Mass work force cuts under Ill. Gov. Blagojevich have tarnished the “crown jewel” of the state park system, Illinois Beach State Park near Zion, its former superintendent said.
According to the Chicago Sun Times, Bob Grosso, who retired in December after 27 years in the post, said lack of supervision puts visitors in danger. Cutbacks in garbage collection and maintenance could force the park to close for public health reasons, he added. What’s more, Grosso said, poor and minority schoolchildren aren’t getting the free hands-on science education once offered there.
The Illinois Department of Natural Resources (DNR), which operates the parks, has lost about 30% of its personnel to state budget cuts. More than 120 people have been laid off since Blagojevich took office, in addition to 47 who chose early retirement in 2001 and 2002, a DNR spokesman said.
At Illinois Beach – the state’s most popular state park with 2 million visitors a year – the staff was cut from 21 to 11 and overtime was severely curtailed. The park office and nature center were closed. More than 10 times in the last three months, nobody was available to cover the midnight-to-8-a.m shift, Grosso said. That left visitors and their property unprotected against weather emergencies and crime.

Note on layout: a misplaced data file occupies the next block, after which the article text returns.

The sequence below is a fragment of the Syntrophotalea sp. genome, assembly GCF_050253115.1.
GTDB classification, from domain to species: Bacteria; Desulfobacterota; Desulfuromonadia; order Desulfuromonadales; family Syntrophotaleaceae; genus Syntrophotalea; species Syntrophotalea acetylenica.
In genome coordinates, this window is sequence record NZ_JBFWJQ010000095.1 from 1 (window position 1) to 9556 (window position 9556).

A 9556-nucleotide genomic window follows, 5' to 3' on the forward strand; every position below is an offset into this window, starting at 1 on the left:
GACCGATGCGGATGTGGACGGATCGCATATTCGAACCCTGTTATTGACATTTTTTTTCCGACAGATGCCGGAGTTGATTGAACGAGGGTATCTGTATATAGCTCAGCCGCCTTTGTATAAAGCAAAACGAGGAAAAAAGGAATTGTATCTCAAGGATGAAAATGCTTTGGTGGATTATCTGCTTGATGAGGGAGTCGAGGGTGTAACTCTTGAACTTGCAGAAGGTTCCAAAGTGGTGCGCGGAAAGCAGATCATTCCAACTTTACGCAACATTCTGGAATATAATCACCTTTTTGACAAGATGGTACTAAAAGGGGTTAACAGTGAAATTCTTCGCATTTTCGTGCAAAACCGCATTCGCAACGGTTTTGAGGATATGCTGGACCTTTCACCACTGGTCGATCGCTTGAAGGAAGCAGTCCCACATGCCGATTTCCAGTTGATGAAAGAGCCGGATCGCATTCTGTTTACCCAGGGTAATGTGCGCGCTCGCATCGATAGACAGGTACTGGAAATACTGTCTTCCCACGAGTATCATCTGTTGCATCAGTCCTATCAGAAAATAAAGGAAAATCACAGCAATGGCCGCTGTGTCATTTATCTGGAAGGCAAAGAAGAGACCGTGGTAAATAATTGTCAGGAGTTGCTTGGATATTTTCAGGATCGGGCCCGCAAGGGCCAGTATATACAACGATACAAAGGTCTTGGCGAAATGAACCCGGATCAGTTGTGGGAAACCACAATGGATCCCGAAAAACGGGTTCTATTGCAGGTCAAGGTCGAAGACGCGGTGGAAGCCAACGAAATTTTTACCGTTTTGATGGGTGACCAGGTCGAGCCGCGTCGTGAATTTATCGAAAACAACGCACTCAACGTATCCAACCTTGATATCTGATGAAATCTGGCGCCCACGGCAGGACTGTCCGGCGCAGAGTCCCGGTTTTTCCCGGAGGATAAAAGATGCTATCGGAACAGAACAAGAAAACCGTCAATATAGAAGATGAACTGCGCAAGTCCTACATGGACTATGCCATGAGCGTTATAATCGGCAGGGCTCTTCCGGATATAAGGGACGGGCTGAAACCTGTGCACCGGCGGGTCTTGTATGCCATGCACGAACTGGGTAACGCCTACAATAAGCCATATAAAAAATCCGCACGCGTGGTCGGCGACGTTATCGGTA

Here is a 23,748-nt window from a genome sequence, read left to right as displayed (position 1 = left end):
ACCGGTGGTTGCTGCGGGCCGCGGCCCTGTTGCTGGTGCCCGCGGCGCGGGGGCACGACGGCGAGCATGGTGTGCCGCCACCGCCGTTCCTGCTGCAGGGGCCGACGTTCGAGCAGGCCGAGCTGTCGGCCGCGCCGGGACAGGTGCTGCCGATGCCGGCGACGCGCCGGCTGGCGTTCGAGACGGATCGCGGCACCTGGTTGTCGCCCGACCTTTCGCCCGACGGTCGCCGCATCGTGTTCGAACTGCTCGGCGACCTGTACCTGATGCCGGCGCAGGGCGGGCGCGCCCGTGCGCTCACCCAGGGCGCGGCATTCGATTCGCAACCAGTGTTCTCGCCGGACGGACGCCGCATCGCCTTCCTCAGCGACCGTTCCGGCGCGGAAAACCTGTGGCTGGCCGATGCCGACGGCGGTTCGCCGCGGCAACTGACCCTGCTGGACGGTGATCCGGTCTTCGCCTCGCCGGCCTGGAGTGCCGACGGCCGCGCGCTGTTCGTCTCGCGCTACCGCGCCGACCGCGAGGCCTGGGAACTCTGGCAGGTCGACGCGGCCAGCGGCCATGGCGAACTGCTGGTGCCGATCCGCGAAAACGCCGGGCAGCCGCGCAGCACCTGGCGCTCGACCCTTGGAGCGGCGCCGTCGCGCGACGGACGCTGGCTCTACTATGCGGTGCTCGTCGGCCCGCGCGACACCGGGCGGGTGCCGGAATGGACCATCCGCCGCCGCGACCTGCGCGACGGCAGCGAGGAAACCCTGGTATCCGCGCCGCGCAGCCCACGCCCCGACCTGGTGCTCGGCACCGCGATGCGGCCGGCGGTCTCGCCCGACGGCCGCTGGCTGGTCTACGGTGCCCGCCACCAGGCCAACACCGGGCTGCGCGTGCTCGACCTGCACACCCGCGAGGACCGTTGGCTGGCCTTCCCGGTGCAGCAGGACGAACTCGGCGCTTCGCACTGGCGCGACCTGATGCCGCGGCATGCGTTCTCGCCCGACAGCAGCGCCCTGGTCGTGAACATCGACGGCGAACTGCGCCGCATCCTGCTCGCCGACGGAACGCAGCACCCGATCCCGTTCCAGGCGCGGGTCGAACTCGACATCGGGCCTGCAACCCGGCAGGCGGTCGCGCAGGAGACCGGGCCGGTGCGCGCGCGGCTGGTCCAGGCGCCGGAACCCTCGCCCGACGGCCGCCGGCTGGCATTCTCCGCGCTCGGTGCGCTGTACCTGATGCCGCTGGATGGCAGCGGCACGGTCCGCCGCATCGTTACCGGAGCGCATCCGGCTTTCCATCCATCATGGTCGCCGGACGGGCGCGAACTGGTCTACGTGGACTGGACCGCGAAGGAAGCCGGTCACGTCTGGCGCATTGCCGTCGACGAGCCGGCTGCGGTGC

When the campground and resort hotel are full, 1,500 people occupy the 4,160-acre park at Illinois Beach, described in DNR brochures as the “crown jewel” of Illinois’ 135 state parks. Its 80 endangered and threatened species are the most per acre of any state park in the nation. Created in 1960, it is America’s first state nature preserve.
Blagojevich’s office referred questions to the DNR, where spokeswoman Gayle Simpson said workers are being “realigned and reassigned” to cover trash collection and maintenance, though “it might not be the primary job of the person doing it.” The nature center “won’t have the comprehensive interpretive programs as in the past,” but it will reopen and school groups will be welcomed.